America spends far more on education than most other nations, so why is its workforce lagging behind? There are jobs to be had, but the industries hiring say the knowledge, education and performance levels needed for these jobs aren’t being found in the U.S. While the Obama Administration and Department of Labor tout that more job training and government intervention would solve this problem, why not fix the problem at its roots—America’s current education system. America cannot afford to spend additional money on job training programs. Since the hefty cost of the public education system is already assumed by taxpayers, state lawmakers and school districts need to work to make it a worthy investment A country as advanced and wealthy as America should produce only the best and the brightest.
There is one further pattern that illustrates why charter schools are so important to black parents and students. While black suburbanization is far more common now than in the past, there is still a persistent difference in patterns of residential mobility in pursuit of good schools. In short, this data shows that charter schools are increasingly the way in which school choice is being exercised by black parents, especially those in central cities. Given the abysmal performance record of so many traditional urban public schools this is certainly a reasonable choice. Interestingly, the suit the NAACP joined also seeks to prevent the closure of 22 schools for poor performance.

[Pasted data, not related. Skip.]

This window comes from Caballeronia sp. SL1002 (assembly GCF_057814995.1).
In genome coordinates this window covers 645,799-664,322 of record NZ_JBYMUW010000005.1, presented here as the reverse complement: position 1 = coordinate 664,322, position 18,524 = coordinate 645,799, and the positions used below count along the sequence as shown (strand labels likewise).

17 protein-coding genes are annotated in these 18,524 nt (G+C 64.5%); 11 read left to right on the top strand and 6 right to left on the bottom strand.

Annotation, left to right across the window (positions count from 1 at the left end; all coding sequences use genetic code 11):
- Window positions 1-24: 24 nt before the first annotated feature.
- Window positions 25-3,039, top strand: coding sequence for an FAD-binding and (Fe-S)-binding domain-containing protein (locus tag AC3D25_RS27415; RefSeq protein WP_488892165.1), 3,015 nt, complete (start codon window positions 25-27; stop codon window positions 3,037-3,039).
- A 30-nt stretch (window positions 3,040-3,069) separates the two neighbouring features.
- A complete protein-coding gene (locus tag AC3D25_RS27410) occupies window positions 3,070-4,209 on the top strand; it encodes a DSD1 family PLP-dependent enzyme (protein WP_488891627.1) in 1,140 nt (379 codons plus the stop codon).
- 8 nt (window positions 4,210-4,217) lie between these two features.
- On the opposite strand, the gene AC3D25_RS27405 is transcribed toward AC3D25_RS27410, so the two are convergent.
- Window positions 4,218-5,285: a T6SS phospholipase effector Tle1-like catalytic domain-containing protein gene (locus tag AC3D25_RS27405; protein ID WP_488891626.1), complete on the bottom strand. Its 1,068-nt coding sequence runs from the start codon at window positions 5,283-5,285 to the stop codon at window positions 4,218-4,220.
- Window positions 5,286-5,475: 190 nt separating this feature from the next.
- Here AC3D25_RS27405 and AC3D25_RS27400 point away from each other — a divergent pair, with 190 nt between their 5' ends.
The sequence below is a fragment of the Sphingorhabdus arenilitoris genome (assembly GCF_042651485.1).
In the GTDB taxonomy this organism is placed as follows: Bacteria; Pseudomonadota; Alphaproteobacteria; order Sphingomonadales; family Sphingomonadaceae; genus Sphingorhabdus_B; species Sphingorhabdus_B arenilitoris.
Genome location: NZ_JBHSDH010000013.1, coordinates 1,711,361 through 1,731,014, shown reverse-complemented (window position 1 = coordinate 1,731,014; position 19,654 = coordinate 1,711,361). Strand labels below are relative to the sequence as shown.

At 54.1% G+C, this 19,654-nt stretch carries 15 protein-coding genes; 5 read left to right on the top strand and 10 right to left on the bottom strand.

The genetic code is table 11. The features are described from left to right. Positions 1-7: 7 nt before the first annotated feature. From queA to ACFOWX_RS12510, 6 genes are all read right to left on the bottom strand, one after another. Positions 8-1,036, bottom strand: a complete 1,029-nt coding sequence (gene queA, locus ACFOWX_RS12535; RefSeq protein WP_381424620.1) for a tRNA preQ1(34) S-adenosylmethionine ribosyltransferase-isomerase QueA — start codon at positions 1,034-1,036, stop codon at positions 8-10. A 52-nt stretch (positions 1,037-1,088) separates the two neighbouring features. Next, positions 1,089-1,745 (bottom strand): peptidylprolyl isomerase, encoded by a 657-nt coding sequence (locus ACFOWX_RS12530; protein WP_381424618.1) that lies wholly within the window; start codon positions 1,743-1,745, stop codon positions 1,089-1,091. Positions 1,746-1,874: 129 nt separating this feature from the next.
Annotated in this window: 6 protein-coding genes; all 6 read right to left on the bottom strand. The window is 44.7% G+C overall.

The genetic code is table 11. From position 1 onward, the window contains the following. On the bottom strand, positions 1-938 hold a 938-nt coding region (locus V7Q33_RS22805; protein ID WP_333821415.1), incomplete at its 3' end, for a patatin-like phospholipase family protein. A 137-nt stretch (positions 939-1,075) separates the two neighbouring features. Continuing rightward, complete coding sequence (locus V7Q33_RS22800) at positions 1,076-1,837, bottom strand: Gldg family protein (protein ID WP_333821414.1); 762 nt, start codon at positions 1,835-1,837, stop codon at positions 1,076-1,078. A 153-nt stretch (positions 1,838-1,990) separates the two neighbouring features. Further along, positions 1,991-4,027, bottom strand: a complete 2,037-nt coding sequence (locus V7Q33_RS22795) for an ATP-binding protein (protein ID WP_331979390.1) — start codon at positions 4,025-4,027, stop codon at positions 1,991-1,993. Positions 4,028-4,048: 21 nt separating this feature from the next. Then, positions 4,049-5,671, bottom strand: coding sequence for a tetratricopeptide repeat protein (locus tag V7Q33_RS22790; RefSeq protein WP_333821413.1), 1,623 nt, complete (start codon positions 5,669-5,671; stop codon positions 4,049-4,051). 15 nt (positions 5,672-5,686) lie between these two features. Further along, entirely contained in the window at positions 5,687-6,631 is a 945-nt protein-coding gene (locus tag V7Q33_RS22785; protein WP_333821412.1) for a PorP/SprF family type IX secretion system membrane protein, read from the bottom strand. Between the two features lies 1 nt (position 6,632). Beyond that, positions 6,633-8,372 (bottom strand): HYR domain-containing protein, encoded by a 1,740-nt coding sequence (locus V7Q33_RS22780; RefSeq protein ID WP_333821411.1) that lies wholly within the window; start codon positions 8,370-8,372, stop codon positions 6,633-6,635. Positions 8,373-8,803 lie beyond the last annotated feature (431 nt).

The success of today’s students will determine our nation’s destiny. America’s economic strength and standing in the world economy are directly linked to our ability to equip students with the knowledge and skills to succeed in the 21st-century economy. A recent analysis by ACT…concluded that three-fourths of the young men and women entering colleges “were not adequately prepared academically for first-year college courses.” The Common Standards set clear benchmarks for each grade for students reading sufficiently complex texts in English, history/social studies, science and technical subjects.